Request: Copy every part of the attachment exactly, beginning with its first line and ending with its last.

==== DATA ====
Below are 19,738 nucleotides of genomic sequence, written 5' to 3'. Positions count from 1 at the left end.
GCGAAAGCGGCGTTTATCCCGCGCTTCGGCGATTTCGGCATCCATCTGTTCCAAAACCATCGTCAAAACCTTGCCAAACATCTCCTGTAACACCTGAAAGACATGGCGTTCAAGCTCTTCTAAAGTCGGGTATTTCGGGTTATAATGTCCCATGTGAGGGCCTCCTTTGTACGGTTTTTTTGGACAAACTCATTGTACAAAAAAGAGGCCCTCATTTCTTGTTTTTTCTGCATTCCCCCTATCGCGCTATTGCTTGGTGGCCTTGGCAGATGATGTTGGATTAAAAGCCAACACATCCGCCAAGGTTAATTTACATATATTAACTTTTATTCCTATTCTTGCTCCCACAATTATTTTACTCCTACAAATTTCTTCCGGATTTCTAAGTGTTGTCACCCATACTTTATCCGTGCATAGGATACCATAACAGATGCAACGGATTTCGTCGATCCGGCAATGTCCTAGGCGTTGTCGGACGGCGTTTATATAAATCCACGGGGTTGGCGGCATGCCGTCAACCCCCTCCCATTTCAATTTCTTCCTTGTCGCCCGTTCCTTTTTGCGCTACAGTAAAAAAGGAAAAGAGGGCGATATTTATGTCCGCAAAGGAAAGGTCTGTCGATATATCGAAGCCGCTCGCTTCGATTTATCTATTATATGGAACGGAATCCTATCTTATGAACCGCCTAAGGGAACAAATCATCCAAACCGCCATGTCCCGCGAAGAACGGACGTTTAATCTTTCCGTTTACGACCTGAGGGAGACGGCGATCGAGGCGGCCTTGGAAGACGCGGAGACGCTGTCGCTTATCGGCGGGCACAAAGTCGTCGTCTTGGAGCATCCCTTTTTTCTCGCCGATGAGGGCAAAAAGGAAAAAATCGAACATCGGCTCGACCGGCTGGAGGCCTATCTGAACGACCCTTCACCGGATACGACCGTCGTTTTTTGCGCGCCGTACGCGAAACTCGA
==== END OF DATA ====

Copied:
Below are 19,738 nucleotides of genomic sequence, written 5' to 3'. Positions count from 1 at the left end.
GCGAAAGCGGCGTTTATCCCGCGCTTCGGCGATTTCGGCATCCATCTGTTCCAAAACCATCGTCAAAACCTTGCCAAACATCTCCTGTAACACCTGAAAGACATGGCGTTCAAGCTCTTCTAAAGTCGGGTATTTCGGGTTATAATGTCCCATGTGAGGGCCTCCTTTGTACGGTTTTTTTGGACAAACTCATTGTACAAAAAAGAGGCCCTCATTTCTTGTTTTTTCTGCATTCCCCCTATCGCGCTATTGCTTGGTGGCCTTGGCAGATGATGTTGGATTAAAAGCCAACACATCCGCCAAGGTTAATTTACATATATTAACTTTTATTCCTATTCTTGCTCCCACAATTATTTTACTCCTACAAATTTCTTCCGGATTTCTAAGTGTTGTCACCCATACTTTATCCGTGCATAGGATACCATAACAGATGCAACGGATTTCGTCGATCCGGCAATGTCCTAGGCGTTGTCGGACGGCGTTTATATAAATCCACGGGGTTGGCGGCATGCCGTCAACCCCCTCCCATTTCAATTTCTTCCTTGTCGCCCGTTCCTTTTTGCGCTACAGTAAAAAAGGAAAAGAGGGCGATATTTATGTCCGCAAAGGAAAGGTCTGTCGATATATCGAAGCCGCTCGCTTCGATTTATCTATTATATGGAACGGAATCCTATCTTATGAACCGCCTAAGGGAACAAATCATCCAAACCGCCATGTCCCGCGAAGAACGGACGTTTAATCTTTCCGTTTACGACCTGAGGGAGACGGCGATCGAGGCGGCCTTGGAAGACGCGGAGACGCTGTCGCTTATCGGCGGGCACAAAGTCGTCGTCTTGGAGCATCCCTTTTTTCTCGCCGATGAGGGCAAAAAGGAAAAAATCGAACATCGGCTCGACCGGCTGGAGGCCTATCTGAACGACCCTTCACCGGATACGACCGTCGTTTTTTGCGCGCCGTACGCGAAACTCGA